Very few priests have been willing to publicly oppose the champions of the unborn holocaust. Long gone are the days of St. Ambrose, who refused Emperor Theodosius Holy Communion and forced him to do penance for the massacre of the Thessalonians. In our day, the massacre is on the level of the Nazi holocaust multiplied beyond counting, yet still many priests and bishops do not imitate St. Ambrose, instead administering the Sacraments to the heralds of child murder. Indeed, as Italian journalist Sandro Magister observed a few years ago, even Pope John Paul II—otherwise a great defender of unborn children—publicly gave Holy Communion to Francesco Rutelli in 2001, who actively campaigned for laws permitting child murder before and after this.
Gone, too, are the days of Ven. Pius XII, who instructed Italians in 1948 that they must vote to oppose the Communists on pain of sin, understanding the real threat posed by the Marxist takeover. Now, so many priests think that they are betraying their priesthood if they simply identify Marxism as Marxism and child murder as child murder. Priests are afraid of politics, as if the thing itself is the pollution of sin.
Meanwhile, the laity, whose domain is to rule and govern in the realm of politics, are fighting other laity. Catholics who are pro-life and pro-family are locked in battle with other supposed Catholics who support child murder and other grave intrinsic evils. Meanwhile, it appears that the majority of priests give Holy Communion to all, essentially indiscriminately, deaf to the sins crying to heaven for vengeance. Yet we must not only blame the priests, as if they, too, were not raised in Catholic families whose fathers allowed Marxists and Feminists to gain more ground over the hearts of men.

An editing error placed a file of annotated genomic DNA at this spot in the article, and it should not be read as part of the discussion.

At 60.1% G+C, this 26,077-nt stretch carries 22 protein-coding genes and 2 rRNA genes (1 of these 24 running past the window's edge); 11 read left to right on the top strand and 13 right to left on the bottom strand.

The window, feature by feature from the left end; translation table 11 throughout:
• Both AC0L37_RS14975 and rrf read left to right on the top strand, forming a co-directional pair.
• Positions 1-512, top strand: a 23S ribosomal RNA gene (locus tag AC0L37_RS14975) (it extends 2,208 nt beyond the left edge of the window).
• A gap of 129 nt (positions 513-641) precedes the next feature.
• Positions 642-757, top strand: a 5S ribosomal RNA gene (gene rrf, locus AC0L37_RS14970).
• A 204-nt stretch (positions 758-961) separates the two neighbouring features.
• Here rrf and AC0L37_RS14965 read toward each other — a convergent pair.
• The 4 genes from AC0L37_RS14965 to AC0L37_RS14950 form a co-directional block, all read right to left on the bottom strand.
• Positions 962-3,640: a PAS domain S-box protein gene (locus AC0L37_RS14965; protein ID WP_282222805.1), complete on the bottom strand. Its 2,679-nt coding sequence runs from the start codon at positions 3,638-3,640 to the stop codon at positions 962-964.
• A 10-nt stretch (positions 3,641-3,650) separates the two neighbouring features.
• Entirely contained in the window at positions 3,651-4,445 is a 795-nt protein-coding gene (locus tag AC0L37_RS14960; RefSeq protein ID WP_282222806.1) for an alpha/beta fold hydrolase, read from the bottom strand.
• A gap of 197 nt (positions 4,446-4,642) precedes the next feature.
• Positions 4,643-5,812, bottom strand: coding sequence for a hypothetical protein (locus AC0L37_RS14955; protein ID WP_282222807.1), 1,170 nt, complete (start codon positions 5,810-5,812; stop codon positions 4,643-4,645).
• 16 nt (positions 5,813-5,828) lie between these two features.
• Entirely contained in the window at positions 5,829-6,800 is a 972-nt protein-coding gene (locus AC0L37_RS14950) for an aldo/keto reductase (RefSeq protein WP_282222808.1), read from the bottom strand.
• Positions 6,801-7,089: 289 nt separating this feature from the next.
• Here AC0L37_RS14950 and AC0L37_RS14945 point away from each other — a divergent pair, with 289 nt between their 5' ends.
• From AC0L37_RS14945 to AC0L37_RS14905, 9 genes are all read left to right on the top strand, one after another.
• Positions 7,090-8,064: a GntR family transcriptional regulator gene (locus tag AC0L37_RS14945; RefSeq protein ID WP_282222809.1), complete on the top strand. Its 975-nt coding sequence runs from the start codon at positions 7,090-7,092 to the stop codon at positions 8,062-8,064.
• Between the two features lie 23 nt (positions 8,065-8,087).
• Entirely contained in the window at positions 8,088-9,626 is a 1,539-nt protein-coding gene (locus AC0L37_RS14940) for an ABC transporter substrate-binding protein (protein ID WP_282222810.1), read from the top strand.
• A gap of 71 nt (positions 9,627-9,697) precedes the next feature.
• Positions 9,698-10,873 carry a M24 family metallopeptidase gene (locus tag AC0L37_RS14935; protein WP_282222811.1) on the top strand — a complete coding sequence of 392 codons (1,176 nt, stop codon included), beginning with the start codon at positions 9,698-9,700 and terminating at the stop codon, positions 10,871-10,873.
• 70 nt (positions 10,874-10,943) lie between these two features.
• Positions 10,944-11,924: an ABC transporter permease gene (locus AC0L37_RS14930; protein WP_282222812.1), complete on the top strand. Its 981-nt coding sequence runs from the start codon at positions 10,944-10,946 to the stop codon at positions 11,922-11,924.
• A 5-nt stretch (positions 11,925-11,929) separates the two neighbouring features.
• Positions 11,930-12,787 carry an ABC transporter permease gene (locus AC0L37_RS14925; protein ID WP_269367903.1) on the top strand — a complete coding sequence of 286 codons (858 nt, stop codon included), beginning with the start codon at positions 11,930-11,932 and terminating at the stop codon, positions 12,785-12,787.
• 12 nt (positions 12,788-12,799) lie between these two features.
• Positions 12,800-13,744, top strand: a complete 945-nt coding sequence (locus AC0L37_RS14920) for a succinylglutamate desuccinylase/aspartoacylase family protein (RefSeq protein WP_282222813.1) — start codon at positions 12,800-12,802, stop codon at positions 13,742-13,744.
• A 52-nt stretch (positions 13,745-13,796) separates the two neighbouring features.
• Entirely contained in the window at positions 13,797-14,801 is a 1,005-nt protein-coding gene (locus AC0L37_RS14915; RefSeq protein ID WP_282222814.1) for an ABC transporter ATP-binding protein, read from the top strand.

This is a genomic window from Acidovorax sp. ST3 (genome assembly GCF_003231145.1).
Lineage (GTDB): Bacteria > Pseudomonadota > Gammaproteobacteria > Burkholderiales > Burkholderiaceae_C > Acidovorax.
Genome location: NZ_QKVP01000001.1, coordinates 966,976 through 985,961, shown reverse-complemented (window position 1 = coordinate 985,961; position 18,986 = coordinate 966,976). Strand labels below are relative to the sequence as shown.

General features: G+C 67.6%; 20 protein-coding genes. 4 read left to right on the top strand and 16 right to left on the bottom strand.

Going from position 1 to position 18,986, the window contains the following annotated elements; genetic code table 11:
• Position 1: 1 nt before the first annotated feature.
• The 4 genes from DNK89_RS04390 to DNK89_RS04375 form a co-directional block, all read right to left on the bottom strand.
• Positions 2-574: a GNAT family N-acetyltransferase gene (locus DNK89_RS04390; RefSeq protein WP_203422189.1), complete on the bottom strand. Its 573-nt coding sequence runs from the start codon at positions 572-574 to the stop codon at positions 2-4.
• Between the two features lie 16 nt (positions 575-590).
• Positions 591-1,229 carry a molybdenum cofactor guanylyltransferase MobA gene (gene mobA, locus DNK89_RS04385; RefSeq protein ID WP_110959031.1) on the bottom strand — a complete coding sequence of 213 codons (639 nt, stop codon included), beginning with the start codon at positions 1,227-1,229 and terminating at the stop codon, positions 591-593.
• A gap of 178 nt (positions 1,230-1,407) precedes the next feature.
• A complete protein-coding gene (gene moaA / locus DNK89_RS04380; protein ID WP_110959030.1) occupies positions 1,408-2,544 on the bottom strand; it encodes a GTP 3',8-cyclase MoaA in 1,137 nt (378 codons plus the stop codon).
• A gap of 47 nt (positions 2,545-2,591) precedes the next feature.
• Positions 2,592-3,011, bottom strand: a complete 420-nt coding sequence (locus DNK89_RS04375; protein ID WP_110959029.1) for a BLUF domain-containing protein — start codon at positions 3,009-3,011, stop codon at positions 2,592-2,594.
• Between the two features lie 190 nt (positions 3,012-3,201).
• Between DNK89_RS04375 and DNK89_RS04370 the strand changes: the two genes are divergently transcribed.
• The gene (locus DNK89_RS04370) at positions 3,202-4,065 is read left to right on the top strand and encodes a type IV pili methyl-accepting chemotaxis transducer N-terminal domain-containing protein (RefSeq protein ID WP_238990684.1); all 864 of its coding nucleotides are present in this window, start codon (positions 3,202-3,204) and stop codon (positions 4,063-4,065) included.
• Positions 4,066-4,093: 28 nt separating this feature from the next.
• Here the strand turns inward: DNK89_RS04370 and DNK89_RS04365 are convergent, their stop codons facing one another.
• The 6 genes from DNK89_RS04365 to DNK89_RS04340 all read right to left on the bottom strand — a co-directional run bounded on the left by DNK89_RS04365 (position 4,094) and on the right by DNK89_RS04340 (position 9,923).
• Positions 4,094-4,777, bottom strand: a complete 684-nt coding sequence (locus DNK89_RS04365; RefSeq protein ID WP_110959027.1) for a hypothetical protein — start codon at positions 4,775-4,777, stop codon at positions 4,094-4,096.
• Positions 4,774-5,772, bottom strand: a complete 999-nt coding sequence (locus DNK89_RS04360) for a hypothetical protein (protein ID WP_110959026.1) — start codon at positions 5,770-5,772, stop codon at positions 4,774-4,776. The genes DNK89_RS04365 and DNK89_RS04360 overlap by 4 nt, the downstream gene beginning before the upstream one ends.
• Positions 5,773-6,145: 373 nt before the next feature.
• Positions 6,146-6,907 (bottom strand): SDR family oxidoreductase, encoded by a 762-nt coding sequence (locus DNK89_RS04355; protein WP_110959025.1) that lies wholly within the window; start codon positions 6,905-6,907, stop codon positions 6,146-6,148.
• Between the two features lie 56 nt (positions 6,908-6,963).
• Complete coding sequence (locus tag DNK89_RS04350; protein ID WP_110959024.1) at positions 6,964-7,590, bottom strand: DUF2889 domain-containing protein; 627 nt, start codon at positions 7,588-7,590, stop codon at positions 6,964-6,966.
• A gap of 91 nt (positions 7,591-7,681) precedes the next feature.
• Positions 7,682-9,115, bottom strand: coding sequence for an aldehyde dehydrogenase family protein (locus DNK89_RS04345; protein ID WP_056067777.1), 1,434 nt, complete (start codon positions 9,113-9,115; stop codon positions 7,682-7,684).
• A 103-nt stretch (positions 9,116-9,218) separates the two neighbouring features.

The Memorandum from the Holy See
In 2004, the legacy of John F. Kennedy’s public betrayal of Catholicism came to the fore once again when the ostensibly Catholic John Kerry, a politician unwilling to oppose the murder of unborn children, was nominated for the presidency. Led by then-archbishop Raymond Burke, a minority of bishops sought to oppose Kerry in his support of child murder by rightly refusing him Holy Communion. To his great credit, Cardinal Ratzinger, then-prefect of the Congregation for the Doctrine of the Faith, intervened with a doctrinally clear memorandum outlining the duties of priests in regard to the Blessed Sacrament and the Catholics who support grave evils: they are to be denied Holy Communion for the sake of their own soul and the public good of the faithful.